Rotor then awaited Khabarovsk in the fifth round, and a very cagey away game saw Daniil overcome a tricky low block side. And then it was the minnows against the big boys, SKA Khabarovsk was out of their depth in the quarter-finals; all teams remaining were Russian Premier League sides, and it was always going to be one tricky tie, no matter who was drawn.

Daniil refused to back down from his trusty 4231, especially with the home advantage, he knew that this was his best chance of causing a shock upset in this competition.

It was not to be for Daniil’s side, as Ruben Loftus-Cheek ensured there was heartbreak late on in the game. However, Daniil knew there was a lot of positives to take from this performance, both in his team and his own limited managerial experience. They had pushed Krasnodar, who often compete on the European stage, right to the bitter death; whilst giving them a couple of scares along the way. Daniil felt that extra time was deserved in the end, but was delighted that Khabarovsk gave a good account of themselves. It bodes well for after the summer and Daniil was optimistic for next season already.


Kubok FNL Cup

A cup tournament that kicked off shortly after the winter break, and Danil used it for getting players back up to match fitness and in shape for a big 2nd half of the season. However, Daniil was a bit disappointed with the collapse against Textilschik Ivanovo as this then cost them qualifying into the finals as group winners – potentially a shot at Europe.

A competition not worth dwelling on now, Daniil was happy as it gave him the perfect opportunity to sound out his starting eleven for the league – that was always going to be the bigger focus.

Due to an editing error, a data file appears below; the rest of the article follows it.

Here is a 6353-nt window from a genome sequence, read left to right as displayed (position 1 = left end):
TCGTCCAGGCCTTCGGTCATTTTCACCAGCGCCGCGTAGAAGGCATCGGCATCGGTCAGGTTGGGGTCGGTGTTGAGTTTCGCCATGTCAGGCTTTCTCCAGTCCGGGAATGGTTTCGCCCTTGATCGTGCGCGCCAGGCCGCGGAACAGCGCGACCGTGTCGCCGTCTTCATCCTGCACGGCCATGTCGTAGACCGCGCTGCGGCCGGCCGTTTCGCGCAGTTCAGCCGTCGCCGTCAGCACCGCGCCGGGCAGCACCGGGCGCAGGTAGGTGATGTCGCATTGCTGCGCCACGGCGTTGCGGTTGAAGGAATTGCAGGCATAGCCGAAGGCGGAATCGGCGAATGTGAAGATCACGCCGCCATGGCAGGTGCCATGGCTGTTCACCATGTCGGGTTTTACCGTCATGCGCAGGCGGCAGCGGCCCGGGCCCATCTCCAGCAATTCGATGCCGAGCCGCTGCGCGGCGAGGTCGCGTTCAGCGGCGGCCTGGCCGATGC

Daniil knew he could enjoy his summer break knowing that he exceeded the board’s expectations at the point of appointment; after all, he was only instructed to avoid relegation, not push for an unlikely playoff spot. He now knew a system that suited his players, and what ones he could get the best out of:

Arkhipov was not firing on all cylinders until Daniil’s arrival, he then went on to become the team’s top goal-scorer which was a problem prior to Daniil’s arrival. He was going to massive for the team after the summer, and Daniil wanted to keep a hold of him for as long as possible.

At the other end of the park, CSKA Moscow loanee Dmitry Kaptilovich was showing real maturity and putting in masterclass performances in defence. A loan spell that certainly worked in the young man’s favour Daniil was already on the phone to Moscow about potentially extending it for another season – he was going to be vital in any promotion push.

Finally, Vasily Aleinikov broke up play and kept things simple in the middle of the park. Daniil always had a keen eye for attacking flair players, but Aleinikov was a breath of fresh air. Deployed as the ball-winning midfielder in the two, he was always going to be that player who recovered the ball and gave it straight to the more technical players. Aleinikov was not graced with many talents himself, but he certainly put in a talented set of performances for Daniil over the final 6 months.



Daniil was glad to get away from the football for a few weeks before the chaos started again. He had set the standard quite high in his first 6 months of a bigger job, and he knew that there was going to be a sense of expectancy surrounding everything he would do throughout the summer and going into the new season.

The board had already called a meeting to discuss their new 5-year plan following how quickly Daniil turned their fortunes around. They wanted that playoff spot sooner rather than later. It was up to Daniil to restructure the team in a way that the new players can live up to the demands set by those before them.

Daniil had finally found his calling in life. He was finally content.

Last year’s success is today’s expectation